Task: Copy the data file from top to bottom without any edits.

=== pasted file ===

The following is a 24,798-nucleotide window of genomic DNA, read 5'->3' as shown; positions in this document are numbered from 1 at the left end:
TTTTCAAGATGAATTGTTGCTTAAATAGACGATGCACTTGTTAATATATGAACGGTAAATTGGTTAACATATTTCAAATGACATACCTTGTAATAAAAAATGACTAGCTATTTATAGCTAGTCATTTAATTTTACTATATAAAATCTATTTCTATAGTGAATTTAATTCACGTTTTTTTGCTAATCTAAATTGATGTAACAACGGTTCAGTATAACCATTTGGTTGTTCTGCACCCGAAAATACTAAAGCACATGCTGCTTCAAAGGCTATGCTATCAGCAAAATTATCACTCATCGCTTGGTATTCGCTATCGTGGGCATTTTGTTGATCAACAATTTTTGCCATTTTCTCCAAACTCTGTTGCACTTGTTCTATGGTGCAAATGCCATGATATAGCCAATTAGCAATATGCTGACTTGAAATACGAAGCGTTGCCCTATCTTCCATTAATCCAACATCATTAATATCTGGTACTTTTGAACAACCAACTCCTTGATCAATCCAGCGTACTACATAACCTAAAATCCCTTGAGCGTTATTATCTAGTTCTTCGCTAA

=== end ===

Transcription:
The following is a 24,798-nucleotide window of genomic DNA, read 5'->3' as shown; positions in this document are numbered from 1 at the left end:
TTTTCAAGATGAATTGTTGCTTAAATAGACGATGCACTTGTTAATATATGAACGGTAAATTGGTTAACATATTTCAAATGACATACCTTGTAATAAAAAATGACTAGCTATTTATAGCTAGTCATTTAATTTTACTATATAAAATCTATTTCTATAGTGAATTTAATTCACGTTTTTTTGCTAATCTAAATTGATGTAACAACGGTTCAGTATAACCATTTGGTTGTTCTGCACCCGAAAATACTAAAGCACATGCTGCTTCAAAGGCTATGCTATCAGCAAAATTATCACTCATCGCTTGGTATTCGCTATCGTGGGCATTTTGTTGATCAACAATTTTTGCCATTTTCTCCAAACTCTGTTGCACTTGTTCTATGGTGCAAATGCCATGATATAGCCAATTAGCAATATGCTGACTTGAAATACGAAGCGTTGCCCTATCTTCCATTAATCCAACATCATTAATATCTGGTACTTTTGAACAACCAACTCCTTGATCAATCCAGCGTACTACATAACCTAAAATCCCTTGAGCGTTATTATCTAGTTCTTCGCTAA